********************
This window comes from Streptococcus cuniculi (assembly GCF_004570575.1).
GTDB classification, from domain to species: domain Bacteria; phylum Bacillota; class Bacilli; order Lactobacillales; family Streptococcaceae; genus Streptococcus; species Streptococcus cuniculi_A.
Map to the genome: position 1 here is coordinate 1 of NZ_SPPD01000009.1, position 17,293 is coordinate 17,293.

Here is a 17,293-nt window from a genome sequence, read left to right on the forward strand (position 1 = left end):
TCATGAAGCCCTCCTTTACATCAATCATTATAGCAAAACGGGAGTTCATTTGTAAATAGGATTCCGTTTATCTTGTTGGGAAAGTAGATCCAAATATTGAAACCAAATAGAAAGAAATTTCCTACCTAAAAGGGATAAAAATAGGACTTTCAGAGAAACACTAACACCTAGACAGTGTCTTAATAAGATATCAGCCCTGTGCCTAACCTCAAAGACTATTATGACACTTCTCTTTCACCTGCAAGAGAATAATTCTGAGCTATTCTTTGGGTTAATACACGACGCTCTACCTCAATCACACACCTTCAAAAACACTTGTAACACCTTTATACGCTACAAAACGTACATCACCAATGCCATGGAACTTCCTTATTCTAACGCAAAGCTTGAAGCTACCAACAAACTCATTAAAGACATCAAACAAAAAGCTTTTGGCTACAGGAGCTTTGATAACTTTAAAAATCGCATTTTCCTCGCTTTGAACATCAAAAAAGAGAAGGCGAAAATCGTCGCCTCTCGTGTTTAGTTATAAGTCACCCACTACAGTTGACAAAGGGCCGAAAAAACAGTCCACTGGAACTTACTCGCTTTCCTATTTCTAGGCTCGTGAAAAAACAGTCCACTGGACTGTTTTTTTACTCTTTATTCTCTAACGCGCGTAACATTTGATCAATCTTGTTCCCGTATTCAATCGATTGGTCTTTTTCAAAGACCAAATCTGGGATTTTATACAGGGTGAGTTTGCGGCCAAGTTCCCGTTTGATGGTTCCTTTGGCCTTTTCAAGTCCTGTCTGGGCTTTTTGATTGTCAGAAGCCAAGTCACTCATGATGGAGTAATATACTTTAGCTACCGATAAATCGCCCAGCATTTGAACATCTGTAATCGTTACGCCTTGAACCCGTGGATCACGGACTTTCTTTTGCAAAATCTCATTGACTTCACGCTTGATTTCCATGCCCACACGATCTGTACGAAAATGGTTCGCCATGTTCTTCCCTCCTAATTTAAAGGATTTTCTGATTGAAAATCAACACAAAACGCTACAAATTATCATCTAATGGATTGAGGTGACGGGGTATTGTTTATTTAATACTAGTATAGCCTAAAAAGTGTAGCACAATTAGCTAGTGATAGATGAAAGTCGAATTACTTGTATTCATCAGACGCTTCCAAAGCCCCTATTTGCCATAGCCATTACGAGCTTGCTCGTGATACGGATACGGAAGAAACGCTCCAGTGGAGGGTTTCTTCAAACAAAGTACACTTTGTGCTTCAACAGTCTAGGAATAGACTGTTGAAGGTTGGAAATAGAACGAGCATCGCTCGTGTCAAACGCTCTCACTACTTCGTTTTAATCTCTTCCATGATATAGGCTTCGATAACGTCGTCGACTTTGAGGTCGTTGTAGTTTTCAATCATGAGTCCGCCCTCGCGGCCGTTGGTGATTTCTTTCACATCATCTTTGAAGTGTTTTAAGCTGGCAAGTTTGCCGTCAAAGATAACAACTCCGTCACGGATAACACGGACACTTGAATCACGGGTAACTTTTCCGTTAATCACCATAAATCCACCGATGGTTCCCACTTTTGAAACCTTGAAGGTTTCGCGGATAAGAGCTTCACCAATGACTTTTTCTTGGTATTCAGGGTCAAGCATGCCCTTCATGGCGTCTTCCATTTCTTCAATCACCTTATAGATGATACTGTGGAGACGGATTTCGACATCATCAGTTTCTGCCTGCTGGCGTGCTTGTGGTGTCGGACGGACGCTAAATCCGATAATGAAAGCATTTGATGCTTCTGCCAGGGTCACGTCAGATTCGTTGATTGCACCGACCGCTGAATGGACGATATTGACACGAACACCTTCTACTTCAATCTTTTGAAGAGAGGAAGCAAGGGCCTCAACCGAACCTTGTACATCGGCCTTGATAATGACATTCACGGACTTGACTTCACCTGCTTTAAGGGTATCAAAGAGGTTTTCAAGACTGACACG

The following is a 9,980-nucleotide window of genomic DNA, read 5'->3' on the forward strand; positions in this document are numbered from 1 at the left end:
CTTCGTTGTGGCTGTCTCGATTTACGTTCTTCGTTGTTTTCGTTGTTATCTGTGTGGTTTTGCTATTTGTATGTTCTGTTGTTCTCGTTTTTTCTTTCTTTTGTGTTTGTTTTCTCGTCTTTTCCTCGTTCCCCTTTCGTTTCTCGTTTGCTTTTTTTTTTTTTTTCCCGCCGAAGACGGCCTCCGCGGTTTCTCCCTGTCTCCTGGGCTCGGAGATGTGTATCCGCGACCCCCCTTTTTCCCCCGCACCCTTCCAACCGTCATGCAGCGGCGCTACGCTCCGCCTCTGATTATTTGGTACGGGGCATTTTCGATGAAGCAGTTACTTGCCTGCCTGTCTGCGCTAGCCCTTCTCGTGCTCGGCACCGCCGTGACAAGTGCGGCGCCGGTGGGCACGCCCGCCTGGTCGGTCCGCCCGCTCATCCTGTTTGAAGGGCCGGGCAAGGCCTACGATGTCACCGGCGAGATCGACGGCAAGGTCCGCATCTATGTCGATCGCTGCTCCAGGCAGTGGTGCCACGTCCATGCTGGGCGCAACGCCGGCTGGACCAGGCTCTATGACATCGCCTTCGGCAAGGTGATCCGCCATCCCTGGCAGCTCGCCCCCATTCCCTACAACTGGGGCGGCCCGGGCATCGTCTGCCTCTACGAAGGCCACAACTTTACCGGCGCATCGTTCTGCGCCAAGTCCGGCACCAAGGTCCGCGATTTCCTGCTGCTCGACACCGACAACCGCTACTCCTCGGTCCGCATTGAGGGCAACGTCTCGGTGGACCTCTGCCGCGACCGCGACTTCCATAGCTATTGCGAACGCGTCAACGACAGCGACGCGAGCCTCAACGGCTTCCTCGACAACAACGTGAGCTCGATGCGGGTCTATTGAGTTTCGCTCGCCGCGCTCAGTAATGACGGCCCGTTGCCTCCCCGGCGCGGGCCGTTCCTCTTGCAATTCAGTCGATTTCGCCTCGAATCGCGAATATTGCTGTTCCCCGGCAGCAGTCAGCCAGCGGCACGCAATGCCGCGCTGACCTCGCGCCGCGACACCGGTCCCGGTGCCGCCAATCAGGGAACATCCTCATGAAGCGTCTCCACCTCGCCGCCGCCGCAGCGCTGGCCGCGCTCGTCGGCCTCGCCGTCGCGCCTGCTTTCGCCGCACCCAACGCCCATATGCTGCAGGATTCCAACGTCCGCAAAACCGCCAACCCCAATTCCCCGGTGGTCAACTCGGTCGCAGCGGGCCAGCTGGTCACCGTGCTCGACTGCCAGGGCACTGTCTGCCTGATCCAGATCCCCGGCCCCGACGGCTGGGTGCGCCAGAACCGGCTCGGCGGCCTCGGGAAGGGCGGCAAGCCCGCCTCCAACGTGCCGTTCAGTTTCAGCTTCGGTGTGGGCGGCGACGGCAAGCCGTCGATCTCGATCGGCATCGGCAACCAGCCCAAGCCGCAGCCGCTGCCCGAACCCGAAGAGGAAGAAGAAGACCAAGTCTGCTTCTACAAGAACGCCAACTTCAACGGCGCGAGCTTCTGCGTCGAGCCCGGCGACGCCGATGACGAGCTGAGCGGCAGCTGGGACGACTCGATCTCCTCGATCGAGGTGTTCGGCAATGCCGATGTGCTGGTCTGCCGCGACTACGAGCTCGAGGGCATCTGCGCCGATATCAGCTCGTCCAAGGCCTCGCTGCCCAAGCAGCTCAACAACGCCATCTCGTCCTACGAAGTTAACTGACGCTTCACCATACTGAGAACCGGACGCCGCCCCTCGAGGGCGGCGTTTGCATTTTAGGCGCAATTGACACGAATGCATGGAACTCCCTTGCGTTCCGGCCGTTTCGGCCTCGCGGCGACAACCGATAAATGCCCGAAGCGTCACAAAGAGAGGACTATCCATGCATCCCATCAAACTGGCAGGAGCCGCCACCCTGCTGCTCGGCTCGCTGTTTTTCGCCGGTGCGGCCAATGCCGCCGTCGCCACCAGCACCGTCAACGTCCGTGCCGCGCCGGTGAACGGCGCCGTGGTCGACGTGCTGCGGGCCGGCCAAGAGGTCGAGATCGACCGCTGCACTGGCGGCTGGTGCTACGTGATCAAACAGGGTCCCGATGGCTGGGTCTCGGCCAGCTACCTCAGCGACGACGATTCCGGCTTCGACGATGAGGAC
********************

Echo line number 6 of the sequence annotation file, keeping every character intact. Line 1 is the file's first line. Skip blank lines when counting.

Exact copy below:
The following is a 9,980-nucleotide window of genomic DNA, read 5'->3' on the forward strand; positions in this document are numbered from 1 at the left end: